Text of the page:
Weavers Will Have a Busy Commencement Weekend
Graduation is a major milestone for students and parents alike. For mother and daughter Jacquelyn and Rebecca Weaver, this year’s commencement is especially sweet. They will both be honored as graduates in the Class of 2021.
Jacquelyn, 48, is among the inaugural cohort of students from STLCC-Wildwood to earn an Associate in Applied Science degree in Behavioral Health Support. Rebecca, 23, is graduating from STLCC-Meramec with an Associate in Applied Science degree in Criminal Justice: Law Enforcement. Although their college paths have differed, the shared experience has helped bring them closer as a mother and daughter.
Path to STLCC
A lifelong learner, Jacquelyn came to STLCC with a few college credits under her belt. Although she had taken some classes over the years, she never felt she had the time to focus on her degree because she was busy being a military wife and stay-at-home mom. Shortly after her family relocated to St. Louis, she decided the time was right for her to focus on her college and career goals.
Rebecca’s path to STLCC was different. Despite having spent a semester in college at another institution, she wasn’t sure college was right for her. Once her family got settled in St. Louis and her mom met with an advisor to plan her schedule, the pressure was on for Rebecca to do the same.
“My parents gave me two choices – either get a job or go to school,” she said. “While I was hesitant at first, school got a lot better once I found a career field that interested me. Since then, I’ve steadily built up my GPA and excelled in my degree program.”
Even though they chose two completely different fields, the Weavers still found ways to support and motivate each other throughout their experience at STLCC.
“While we never took the same class at the same time, we often leaned on one another for help with our classes,” Jacquelyn said. “From proofing each other’s essays to quizzing one another and commiserating over our shared frustrations with math, it was really special to do this together.”
Another person who played a key role in their success was Brad Weaver, Jacquelyn’s husband and Rebecca’s father.
“Brad has been our rock and our biggest cheerleader throughout all of this,” Jacquelyn said. “He not only helped us stay on track, but he also troubleshooted some of our technology issues when our classes moved online. Coupled with this, because of his military service and the fact that he is a disabled combat veteran, Rebecca and I are both eligible for financial assistance if we choose to transfer to a four-year university.”
And that’s exactly what they plan to do.
After graduation, Rebecca is going to continue her studies at Southern Illinois University-Carbondale, where she will pursue a bachelor’s degree in criminology and criminal justice. Her long-term goal is to become a forensic examiner for the Federal Bureau of Investigation.
Ruth Eilerman, assistant professor in the criminal justice department at Meramec, said Rebecca is well on her way to achieving her career goals.
“Rebecca has so much enthusiasm for the subject matter,” she said. “Not only was she an active and enthusiastic student, but she was a good advocate for herself and her education. I look forward to seeing what she will accomplish in the future.”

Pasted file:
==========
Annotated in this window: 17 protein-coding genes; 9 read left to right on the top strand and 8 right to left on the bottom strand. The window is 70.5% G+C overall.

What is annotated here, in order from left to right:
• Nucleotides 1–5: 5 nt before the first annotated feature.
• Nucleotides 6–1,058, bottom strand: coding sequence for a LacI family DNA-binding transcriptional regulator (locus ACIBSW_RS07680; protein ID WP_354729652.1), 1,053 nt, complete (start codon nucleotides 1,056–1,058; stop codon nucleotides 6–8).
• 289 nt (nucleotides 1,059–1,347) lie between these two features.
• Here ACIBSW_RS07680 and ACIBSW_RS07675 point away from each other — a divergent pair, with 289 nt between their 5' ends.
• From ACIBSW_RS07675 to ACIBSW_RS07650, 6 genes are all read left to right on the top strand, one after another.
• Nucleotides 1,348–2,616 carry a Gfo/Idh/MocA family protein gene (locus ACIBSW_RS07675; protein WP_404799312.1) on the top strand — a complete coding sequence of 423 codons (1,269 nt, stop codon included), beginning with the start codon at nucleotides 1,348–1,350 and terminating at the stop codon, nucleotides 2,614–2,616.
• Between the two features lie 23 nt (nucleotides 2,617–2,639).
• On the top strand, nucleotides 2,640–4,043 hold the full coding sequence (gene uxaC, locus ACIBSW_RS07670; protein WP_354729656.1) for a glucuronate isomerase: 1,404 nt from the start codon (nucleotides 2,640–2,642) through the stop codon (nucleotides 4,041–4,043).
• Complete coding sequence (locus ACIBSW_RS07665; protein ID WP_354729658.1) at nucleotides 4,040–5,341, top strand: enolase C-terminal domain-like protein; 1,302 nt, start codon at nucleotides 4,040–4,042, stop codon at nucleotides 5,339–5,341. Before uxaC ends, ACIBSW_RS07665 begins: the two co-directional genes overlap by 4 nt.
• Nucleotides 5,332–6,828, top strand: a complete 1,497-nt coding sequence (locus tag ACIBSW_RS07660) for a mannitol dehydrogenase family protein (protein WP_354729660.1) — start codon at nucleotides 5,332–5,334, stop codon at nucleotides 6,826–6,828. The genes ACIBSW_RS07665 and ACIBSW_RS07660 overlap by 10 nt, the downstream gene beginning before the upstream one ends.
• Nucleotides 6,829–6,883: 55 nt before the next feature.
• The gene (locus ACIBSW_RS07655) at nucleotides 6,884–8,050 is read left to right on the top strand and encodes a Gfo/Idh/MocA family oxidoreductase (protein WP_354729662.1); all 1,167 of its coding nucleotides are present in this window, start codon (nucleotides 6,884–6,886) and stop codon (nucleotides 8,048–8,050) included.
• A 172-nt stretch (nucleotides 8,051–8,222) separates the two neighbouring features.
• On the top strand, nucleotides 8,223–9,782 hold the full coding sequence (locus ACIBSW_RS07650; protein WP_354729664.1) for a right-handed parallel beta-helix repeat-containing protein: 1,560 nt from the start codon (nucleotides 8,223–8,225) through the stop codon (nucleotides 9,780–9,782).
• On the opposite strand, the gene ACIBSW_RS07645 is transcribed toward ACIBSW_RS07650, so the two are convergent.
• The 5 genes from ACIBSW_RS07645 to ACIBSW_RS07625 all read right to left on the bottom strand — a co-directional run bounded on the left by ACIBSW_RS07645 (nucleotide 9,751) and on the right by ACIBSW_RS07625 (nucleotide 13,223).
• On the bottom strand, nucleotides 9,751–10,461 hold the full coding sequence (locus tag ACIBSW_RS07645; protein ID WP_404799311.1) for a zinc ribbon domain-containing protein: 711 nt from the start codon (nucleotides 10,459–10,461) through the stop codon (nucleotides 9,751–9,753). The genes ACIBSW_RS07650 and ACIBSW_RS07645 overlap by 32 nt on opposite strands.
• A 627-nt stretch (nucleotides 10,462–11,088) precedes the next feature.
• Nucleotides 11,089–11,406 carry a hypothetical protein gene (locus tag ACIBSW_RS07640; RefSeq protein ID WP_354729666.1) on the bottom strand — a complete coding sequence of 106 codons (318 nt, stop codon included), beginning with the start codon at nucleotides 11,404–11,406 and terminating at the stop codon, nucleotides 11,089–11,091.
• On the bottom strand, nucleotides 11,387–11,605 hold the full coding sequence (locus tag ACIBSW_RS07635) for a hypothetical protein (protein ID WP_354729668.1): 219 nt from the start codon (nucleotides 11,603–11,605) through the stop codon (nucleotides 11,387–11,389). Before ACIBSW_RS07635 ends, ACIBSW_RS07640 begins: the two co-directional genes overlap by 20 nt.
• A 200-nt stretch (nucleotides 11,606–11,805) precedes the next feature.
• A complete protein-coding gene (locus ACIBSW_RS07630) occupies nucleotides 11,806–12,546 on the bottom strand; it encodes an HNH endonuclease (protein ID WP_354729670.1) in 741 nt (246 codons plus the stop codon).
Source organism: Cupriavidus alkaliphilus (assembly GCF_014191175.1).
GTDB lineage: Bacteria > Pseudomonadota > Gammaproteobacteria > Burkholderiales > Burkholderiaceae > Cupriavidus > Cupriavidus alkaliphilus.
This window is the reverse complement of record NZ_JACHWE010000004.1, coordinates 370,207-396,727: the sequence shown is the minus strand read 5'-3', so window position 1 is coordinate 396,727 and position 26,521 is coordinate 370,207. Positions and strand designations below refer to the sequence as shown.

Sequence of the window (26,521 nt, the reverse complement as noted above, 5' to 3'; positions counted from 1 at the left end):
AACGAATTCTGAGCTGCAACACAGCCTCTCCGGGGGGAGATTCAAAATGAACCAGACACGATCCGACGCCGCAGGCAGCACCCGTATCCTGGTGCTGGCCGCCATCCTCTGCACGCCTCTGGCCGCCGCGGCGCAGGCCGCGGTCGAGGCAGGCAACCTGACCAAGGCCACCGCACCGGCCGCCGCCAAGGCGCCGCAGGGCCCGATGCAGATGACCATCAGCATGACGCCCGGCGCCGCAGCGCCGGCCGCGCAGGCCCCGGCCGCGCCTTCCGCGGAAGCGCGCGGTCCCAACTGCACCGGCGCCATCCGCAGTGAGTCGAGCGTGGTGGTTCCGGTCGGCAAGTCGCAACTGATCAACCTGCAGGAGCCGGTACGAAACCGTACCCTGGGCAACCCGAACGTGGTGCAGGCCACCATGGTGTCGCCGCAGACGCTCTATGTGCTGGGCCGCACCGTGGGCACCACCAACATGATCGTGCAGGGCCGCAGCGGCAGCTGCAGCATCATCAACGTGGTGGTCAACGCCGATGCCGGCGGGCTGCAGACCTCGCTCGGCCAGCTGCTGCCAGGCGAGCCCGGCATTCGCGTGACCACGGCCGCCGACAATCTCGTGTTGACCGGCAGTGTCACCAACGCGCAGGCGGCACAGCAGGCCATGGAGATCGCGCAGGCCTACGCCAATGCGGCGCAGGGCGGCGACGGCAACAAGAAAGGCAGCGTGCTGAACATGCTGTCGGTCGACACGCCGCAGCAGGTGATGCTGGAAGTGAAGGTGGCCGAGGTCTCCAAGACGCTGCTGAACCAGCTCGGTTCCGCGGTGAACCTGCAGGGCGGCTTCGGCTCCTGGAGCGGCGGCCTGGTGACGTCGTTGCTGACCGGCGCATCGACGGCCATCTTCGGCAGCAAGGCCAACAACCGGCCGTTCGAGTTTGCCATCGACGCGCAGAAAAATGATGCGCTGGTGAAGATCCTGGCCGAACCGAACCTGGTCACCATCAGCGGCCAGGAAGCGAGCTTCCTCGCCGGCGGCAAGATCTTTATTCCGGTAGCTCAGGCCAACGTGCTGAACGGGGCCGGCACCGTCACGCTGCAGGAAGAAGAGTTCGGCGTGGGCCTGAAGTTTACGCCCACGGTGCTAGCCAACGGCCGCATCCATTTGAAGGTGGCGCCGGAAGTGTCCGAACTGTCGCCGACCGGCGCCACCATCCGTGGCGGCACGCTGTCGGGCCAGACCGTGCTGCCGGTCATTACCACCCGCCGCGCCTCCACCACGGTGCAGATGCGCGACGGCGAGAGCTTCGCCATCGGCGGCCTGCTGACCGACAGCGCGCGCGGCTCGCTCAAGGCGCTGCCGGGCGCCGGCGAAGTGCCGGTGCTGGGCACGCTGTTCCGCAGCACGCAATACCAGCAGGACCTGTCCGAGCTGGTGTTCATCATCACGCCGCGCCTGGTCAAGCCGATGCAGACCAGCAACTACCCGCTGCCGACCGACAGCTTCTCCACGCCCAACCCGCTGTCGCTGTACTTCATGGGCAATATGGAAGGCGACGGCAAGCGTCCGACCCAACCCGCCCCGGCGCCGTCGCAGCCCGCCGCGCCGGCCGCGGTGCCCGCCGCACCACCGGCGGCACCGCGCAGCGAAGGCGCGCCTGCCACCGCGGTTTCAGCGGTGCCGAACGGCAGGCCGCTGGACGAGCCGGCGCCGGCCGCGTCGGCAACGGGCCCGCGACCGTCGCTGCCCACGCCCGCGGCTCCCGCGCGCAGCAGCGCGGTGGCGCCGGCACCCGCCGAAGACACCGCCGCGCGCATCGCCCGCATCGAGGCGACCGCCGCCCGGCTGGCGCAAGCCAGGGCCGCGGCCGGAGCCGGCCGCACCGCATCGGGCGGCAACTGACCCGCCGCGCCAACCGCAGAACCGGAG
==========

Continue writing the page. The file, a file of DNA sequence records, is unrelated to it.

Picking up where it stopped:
While Jacquelyn hasn’t finalized her transfer plans yet, she would like to earn a master’s degree in social work or counseling. In the meantime, she’s going to continue working as a community support specialist, which is a position she’s held through her practicum. Ultimately, she would like to create a nonprofit that provides transitional housing to teens who suffer from drug and alcohol addiction.
Jenna Mueller, LPC, assistant professor and program coordinator for behavioral health support, described Jacquelyn as a courageous woman who has the skills to take this career path as far as it will go.
“Jacquelyn is a voracious learner. She has grown throughout this program personally and professionally, and has blossomed into a superstar,” Mueller said. “She came in with a passion to help, had her own opinions about what that would look like, and through her strength and resilience, she has found her niche – teenage boys with addictions. She is vocal about her needs, is able to set healthy boundaries and is exemplary of the skills taught in this program. I know she’s going to be an asset to any organization she joins because she has the ability to apply the book smarts to the real-life experiences of her clients. Jacquelyn walks the walk and talks the talk, and I’m so proud to know her and see what she achieves next.”
In response to COVID-19, STLCC plans to host drive-through commencement ceremonies at each campus, May 14-15. While this format is different from in previous years, it hasn’t changed the way Jacquelyn and Rebecca feel about commencement.
“As a mom, I’m beyond excited that my daughter is graduating with me. She has worked incredibly hard to finish her degree, and I’m so proud of her,” Jacquelyn said.
“Without a doubt, COVID-19 impacted our college experience, especially last spring when our classes moved online,” Rebecca said. “Although things were challenging at times, we kept going and kept learning. Thanks to support we received from our professors and each other, we get to celebrate this milestone together.”